2016-04-05
Journal Article
2016-01-0079
Tomohisa Harada, Yoshiyuki Hattori, Shinya Ito, Mitoshi Fujimoto, Toshikazu Hori
Abstract Recently, the electromagnetic interference in an AM radio by the noise generated from a power control unit (DC-DC converters, inverters) in a hybrid vehicle (HV) has become a serious problem. To solve the problem, most noise suppression methods, for example, use noise filters for noise sources and shield wiring and ferrite cores for noise propagation paths. In this paper, we propose a noise suppression method using the digital signal processing in an AM radio receiver. In this method, first the receiving AM radio signal containing HV noise is quadrature demodulated. Next, a replica signal of the noise is generated by using the noise signal in the quadrature component. Then, the replica signal is subtracted from the AM radio signal containing the noise of the in-phase component. We construct a prototype of the radio receiver system based on this method and demonstrate that the system can reduce the HV noise superimposed on the AM radio signal by more than 20 dB.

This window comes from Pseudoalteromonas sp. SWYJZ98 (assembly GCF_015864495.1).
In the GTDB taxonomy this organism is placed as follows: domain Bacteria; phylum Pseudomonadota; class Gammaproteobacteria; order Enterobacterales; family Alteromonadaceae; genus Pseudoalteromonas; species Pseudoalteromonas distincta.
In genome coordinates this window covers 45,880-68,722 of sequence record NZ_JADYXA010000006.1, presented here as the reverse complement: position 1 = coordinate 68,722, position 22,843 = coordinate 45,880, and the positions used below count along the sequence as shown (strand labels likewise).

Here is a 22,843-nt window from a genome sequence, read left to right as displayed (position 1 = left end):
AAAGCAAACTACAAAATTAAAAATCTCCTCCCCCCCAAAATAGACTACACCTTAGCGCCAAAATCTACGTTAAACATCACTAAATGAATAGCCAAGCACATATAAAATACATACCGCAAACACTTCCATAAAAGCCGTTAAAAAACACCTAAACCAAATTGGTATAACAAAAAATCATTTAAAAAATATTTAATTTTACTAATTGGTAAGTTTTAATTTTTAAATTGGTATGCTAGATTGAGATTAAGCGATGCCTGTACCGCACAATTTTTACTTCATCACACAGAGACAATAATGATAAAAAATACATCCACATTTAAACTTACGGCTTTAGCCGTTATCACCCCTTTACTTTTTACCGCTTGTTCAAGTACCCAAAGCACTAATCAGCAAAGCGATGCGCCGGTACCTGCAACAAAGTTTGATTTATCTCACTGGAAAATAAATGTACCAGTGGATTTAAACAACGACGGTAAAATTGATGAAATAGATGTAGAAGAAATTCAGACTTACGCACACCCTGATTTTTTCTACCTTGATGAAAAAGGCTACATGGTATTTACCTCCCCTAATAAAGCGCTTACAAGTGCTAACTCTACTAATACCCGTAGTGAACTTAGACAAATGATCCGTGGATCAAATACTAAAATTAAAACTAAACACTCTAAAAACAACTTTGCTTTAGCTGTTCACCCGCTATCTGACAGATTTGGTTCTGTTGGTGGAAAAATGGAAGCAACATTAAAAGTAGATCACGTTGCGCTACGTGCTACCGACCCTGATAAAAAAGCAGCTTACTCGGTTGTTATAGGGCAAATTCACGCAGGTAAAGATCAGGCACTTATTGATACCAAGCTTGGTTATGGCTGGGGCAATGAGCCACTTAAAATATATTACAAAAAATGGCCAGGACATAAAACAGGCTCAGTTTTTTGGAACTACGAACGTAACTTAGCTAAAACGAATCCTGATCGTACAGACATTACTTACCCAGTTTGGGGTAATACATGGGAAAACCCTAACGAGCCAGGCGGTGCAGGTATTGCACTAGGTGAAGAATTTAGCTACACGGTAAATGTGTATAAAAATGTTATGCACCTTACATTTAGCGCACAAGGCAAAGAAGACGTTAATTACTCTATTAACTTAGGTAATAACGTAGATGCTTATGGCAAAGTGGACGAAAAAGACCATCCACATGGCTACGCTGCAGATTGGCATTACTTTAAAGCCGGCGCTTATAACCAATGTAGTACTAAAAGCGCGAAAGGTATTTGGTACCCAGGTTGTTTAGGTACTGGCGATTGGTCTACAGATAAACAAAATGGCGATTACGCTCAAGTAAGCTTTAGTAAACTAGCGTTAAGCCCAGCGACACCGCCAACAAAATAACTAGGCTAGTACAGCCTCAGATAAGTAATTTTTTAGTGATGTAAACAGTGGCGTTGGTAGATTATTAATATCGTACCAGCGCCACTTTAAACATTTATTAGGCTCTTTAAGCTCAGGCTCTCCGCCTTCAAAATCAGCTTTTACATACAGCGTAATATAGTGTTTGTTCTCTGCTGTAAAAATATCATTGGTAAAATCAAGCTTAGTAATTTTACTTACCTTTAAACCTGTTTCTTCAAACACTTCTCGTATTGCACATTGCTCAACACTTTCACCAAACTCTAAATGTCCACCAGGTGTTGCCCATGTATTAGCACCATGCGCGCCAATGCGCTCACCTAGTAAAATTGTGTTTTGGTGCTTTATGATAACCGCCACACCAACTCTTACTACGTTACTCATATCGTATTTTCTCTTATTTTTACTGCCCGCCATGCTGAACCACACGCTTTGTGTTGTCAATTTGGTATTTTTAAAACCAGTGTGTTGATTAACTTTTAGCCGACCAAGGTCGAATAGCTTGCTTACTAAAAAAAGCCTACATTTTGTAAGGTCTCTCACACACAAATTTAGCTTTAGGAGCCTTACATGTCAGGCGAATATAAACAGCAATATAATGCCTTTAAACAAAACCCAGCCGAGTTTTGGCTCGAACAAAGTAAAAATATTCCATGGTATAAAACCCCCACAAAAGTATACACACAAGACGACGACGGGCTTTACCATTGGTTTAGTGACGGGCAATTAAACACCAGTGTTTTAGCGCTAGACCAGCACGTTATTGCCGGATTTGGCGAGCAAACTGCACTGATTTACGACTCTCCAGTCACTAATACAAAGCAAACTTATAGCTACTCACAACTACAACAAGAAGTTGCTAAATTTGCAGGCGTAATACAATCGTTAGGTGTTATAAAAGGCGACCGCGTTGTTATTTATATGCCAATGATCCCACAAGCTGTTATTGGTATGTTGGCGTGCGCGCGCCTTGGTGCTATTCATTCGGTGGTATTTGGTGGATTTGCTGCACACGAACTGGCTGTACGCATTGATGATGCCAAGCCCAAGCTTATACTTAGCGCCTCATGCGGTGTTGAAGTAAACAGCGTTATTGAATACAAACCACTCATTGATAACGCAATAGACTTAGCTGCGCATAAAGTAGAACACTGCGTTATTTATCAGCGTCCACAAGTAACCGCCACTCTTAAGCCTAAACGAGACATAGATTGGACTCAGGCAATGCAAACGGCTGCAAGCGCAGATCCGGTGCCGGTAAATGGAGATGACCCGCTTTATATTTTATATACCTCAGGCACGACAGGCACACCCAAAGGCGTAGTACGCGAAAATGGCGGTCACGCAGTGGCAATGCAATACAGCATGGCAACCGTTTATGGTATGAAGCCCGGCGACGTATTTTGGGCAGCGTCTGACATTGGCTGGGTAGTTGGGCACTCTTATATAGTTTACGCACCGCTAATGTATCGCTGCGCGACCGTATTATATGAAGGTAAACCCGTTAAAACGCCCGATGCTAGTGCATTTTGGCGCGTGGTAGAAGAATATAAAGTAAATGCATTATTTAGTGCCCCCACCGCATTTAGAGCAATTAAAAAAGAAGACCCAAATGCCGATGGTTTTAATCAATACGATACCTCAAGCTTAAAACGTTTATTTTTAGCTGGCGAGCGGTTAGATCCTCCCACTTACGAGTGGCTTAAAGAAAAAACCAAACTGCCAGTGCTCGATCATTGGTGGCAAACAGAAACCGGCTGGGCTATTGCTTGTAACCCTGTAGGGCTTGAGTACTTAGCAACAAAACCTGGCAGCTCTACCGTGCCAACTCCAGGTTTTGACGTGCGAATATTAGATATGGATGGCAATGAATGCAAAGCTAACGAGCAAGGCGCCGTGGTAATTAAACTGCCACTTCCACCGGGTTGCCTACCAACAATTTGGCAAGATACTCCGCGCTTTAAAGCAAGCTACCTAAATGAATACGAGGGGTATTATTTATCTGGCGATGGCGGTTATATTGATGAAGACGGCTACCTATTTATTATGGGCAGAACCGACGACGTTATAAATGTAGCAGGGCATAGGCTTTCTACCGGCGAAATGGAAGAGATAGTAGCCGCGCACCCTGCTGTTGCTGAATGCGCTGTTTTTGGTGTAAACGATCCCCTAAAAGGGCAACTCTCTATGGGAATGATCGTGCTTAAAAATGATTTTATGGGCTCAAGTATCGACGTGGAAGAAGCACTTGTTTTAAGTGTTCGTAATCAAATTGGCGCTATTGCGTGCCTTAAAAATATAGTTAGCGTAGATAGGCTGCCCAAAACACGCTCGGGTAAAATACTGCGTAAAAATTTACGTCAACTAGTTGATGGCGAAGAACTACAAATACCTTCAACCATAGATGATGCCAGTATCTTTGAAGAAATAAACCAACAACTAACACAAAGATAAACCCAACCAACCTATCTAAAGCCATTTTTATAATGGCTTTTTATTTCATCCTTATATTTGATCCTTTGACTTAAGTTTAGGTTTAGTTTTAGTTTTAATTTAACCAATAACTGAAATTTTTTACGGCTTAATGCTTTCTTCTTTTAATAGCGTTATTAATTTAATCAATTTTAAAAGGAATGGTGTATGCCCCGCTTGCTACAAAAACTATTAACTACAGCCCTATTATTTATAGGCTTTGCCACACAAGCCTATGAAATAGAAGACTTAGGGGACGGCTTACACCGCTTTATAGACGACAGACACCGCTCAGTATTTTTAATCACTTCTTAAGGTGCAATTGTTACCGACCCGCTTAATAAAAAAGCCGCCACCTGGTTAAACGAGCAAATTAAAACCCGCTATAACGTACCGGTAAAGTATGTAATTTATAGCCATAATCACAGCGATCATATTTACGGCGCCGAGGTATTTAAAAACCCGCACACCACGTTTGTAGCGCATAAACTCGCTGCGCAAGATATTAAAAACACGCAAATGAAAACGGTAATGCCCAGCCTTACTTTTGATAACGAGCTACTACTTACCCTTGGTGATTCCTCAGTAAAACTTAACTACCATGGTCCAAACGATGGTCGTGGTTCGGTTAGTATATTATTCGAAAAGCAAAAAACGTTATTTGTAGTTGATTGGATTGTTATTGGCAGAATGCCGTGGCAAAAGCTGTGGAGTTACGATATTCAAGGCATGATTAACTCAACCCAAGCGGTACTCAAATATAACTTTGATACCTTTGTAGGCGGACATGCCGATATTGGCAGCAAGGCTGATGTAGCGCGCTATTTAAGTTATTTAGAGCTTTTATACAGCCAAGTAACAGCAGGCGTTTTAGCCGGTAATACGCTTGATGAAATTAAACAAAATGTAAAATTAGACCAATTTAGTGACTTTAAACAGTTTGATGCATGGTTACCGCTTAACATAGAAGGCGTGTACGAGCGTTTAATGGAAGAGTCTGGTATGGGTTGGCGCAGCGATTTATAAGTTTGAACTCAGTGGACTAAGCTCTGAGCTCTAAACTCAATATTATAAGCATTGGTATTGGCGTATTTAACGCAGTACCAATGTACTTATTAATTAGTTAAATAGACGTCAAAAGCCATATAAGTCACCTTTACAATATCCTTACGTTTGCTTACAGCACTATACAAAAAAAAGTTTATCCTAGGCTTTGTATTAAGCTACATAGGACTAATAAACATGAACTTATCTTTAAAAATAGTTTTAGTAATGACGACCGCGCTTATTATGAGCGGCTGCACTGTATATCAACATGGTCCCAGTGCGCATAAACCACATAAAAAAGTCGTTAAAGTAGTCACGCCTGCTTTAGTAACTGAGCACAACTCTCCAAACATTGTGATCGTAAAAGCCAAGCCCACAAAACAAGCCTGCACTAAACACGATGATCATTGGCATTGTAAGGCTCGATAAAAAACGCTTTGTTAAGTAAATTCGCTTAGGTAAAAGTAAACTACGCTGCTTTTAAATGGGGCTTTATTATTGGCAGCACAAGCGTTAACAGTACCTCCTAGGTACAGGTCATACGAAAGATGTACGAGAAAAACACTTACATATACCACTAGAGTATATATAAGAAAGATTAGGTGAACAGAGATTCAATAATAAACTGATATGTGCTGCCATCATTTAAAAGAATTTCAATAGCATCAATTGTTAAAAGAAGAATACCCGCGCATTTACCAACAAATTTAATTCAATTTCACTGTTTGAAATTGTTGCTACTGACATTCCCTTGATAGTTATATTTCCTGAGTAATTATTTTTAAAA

2016-04-05
Technical Paper
2016-01-0087
Fengrong Bi, Teng Ma, Jian Zhang
Abstract This paper reports an investigation of knock detection in spark ignition (SI) engines using EEMD-Hilbert transform based on the engine cylinder block vibration signals. Ensemble Empirical Mode Decomposition (EEMD) was used to de-compose the signal and detect knock characteristic. Hilbert transform was used to analysis the frequency information of knock characteristics. The result shows that for cylinder block vibration signals, the EEMD algorithm could extract the knock characteristic (include light knock), and the Hilbert transform result shows that the instantaneous of knock characteristics concentrate in 5000-10000Hz. At last, the knock window is then determined, based on which a new knock intensity evaluation factor K is proposed, and the results show that, the parameter K is reasonable and effective.